In his best showing yet in a Democratic contest, Tom Steyer MBA ’83 clinched a third-place finish in the South Carolina primary on Saturday. But the result came as a disappointment given the former Stanford trustee’s intense focus on the state, underscoring his struggle to gain electoral traction. He announced Saturday night that he would end his long-shot White House bid.
Steyer racked up about 11% of votes, leagues behind former Vice President Joe Biden’s 48% and more than a little short of Sen. Bernie Sanders’ (I-Vt.) 20%, despite pouring millions of dollars into the state and making frequent visits. His South Carolina showing follows routs in Iowa, New Hampshire and Nevada.
“I said if I didn’t see a path to winning that I’d suspend my campaign,” Steyer said on Saturday. “And honestly, I can’t see a path where I can win the presidency.”
An outspoken critic of President Trump, Steyer often sounded a message of Democratic unity during the race. Carving out a path not entirely in line with the party’s progressive or moderate wing, he expressed support for comprehensive climate change action, reparations for slavery and a wealth tax, but not “Medicare for All.”
The billionaire former hedge-fund executive has called out corporations’ “undue influence” on the nations’ economy, and called for a $15 minimum wage and the repeal of Citizens United, the controversial Supreme Court ruling that enshrines corporate spending on elections.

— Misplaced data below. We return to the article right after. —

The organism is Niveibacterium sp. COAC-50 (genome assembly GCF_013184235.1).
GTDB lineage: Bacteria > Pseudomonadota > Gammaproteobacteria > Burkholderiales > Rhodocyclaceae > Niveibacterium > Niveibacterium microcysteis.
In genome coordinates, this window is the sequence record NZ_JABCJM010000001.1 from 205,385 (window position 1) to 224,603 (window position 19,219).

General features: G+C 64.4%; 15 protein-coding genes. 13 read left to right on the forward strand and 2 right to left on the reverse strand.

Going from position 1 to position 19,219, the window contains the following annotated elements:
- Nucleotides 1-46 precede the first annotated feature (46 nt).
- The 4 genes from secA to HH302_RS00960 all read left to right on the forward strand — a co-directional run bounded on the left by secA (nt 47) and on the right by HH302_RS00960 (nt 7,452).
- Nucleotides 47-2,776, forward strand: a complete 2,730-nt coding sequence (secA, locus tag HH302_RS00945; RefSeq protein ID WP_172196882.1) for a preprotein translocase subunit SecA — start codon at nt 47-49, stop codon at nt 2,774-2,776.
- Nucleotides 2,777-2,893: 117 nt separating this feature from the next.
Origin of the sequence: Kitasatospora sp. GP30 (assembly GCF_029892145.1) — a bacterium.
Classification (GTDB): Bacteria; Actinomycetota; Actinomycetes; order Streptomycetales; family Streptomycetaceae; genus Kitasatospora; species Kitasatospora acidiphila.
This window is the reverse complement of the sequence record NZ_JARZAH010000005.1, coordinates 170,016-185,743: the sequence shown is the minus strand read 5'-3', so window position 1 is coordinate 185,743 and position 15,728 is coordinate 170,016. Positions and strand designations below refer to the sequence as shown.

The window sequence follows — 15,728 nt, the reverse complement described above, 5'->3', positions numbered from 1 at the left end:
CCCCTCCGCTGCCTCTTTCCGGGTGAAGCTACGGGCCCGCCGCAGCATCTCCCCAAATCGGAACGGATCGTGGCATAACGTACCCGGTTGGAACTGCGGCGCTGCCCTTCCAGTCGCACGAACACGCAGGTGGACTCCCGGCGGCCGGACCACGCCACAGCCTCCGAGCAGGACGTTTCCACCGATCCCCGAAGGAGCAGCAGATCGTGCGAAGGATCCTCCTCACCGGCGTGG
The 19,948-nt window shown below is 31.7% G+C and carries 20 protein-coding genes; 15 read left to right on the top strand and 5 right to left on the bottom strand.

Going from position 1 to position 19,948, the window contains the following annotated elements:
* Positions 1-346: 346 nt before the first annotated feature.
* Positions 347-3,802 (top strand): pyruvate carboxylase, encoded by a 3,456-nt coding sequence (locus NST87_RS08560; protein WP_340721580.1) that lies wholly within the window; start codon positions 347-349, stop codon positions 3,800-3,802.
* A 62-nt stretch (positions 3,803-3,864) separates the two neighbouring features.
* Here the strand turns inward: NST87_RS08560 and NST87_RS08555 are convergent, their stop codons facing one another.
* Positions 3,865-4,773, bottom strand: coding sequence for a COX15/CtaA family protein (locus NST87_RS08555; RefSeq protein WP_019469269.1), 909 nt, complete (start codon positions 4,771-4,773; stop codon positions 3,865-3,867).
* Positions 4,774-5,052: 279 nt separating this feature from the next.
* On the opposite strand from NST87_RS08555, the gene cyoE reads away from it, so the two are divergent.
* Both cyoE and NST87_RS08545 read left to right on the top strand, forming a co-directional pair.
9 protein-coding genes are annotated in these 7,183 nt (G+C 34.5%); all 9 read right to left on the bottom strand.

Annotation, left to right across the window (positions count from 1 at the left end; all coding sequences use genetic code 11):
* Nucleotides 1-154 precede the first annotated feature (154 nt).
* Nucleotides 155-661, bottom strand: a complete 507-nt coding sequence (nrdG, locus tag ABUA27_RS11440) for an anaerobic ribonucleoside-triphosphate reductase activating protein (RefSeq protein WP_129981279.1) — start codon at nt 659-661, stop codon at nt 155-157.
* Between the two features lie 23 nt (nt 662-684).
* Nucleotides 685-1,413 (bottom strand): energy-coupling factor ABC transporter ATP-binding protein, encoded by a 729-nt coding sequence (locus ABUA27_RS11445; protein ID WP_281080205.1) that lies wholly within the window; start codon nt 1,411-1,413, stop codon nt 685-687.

But Steyer’s own openhanded spending drew allegations that he was attempting to wield undue influence. South Carolina was a focus of his financial resources, with The New York Times reporting that the candidate spent millions on advertising and in payments to businesses and news organizations owned by African Americans, a crucial voting bloc in the state.
Announcing his exit from the race, Steyer pledged to maintain efforts to address economic injustice and protect the environment, according to The Times.
“We live in a country that is deeply unjust economically, where rich people have been profiting at the expense of everybody else,” Steyer said. “And I didn’t get in this race and start talking about things to get votes. I was in this race to talk about things that I cared the most about.”
Fellow Stanford grad Sen. Cory Booker ’91, M.A. ’92 (D-N.J.) tweeted in support of Steyer shortly after the latter’s announcement.
With Booker and former Secretary of Housing and Urban Development Julián Castro ’96 also having ended their campaigns, Steyer’s exit brings a close to Stanford graduates’ 2020 White House aspirations.
Contact Charlie Curnin at ccurnin ‘at’ stanford.edu.